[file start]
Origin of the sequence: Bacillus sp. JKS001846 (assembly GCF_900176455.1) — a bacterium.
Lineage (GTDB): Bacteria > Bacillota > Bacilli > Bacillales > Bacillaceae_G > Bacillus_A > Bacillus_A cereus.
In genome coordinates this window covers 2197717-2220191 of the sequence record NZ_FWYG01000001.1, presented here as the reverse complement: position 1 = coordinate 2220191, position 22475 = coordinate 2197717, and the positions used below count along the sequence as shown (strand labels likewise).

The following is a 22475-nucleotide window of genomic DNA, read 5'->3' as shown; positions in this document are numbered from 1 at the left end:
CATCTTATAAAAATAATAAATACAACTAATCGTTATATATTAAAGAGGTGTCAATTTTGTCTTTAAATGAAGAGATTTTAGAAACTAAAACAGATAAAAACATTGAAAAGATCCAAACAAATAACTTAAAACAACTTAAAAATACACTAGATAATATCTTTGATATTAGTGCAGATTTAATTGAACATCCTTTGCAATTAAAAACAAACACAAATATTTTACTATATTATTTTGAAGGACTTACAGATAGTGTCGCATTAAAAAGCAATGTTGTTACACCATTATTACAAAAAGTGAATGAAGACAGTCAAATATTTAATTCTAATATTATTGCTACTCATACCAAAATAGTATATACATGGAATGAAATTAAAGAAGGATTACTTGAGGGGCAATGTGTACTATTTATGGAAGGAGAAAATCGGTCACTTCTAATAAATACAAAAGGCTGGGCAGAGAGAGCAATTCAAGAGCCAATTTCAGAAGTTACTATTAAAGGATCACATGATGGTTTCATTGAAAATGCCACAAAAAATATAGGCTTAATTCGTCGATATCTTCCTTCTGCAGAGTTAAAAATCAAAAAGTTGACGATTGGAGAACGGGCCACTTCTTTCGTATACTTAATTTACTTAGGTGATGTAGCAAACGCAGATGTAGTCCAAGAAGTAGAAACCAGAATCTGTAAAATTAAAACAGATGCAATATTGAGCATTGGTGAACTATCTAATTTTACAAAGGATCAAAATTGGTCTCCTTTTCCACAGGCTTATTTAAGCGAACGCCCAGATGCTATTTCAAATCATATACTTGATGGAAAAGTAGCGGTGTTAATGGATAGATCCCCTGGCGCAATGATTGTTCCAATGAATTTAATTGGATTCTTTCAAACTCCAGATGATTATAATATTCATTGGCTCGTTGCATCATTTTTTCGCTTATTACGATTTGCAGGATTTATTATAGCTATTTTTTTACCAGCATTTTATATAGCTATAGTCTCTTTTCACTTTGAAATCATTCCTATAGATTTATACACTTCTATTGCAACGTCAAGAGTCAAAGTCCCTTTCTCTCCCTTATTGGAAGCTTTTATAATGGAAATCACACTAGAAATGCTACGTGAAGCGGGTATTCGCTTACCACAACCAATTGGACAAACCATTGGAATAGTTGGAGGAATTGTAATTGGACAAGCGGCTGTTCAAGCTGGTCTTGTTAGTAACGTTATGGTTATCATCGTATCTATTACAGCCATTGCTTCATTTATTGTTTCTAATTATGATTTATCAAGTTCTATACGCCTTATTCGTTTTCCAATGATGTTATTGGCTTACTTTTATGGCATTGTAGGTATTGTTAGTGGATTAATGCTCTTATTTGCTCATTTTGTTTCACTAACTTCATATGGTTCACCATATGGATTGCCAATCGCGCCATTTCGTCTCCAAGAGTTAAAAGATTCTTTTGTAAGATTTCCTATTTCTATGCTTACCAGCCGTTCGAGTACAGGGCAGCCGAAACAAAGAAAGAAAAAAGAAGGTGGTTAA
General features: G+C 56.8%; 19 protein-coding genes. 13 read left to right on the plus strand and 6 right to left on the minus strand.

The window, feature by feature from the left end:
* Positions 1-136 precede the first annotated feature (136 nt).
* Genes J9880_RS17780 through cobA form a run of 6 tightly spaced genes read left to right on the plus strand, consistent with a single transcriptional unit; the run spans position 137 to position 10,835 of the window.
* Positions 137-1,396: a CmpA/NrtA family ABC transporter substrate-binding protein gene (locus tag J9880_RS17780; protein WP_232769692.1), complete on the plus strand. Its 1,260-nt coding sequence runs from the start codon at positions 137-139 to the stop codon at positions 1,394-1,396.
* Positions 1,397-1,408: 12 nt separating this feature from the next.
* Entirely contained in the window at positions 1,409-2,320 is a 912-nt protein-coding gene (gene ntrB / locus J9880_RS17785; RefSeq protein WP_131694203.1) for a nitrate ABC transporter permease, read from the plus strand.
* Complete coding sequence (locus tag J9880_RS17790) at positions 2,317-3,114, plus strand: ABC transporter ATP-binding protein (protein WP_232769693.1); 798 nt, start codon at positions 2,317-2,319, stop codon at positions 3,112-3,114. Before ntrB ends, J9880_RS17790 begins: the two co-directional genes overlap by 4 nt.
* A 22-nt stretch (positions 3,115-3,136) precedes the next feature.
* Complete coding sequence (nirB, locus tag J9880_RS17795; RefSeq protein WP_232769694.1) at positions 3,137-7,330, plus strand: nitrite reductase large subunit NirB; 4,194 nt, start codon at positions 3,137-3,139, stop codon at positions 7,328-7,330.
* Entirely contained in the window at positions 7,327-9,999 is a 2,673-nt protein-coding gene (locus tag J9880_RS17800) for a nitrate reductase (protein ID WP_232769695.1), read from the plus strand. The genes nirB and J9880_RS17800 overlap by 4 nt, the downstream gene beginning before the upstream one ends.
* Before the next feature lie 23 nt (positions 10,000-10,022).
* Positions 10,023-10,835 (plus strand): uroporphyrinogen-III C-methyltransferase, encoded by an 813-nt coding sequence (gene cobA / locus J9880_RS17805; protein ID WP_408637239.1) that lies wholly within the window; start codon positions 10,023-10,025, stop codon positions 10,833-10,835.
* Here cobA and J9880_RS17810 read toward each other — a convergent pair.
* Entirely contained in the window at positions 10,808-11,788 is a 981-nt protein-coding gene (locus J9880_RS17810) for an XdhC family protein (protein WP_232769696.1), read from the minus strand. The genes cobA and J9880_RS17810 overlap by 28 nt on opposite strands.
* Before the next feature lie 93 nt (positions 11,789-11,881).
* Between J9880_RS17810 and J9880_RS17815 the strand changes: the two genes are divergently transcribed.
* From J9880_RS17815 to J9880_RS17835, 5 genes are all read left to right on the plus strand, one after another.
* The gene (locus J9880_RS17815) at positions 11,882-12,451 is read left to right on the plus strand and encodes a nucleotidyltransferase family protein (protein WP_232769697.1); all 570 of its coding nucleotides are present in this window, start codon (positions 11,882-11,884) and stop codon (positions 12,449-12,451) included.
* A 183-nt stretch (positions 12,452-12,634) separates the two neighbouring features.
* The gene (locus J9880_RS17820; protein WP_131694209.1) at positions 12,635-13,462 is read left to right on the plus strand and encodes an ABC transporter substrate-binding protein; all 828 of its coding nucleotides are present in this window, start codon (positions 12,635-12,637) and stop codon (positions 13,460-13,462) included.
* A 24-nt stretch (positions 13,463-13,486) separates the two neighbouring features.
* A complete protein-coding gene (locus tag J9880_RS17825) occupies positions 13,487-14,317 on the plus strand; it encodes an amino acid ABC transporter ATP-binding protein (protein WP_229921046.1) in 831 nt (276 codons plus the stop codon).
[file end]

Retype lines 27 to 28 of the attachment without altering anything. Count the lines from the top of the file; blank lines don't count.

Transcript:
* A 24-nt stretch (positions 13,463-13,486) separates the two neighbouring features.
* A complete protein-coding gene (locus tag J9880_RS17825) occupies positions 13,487-14,317 on the plus strand; it encodes an amino acid ABC transporter ATP-binding protein (protein WP_229921046.1) in 831 nt (276 codons plus the stop codon).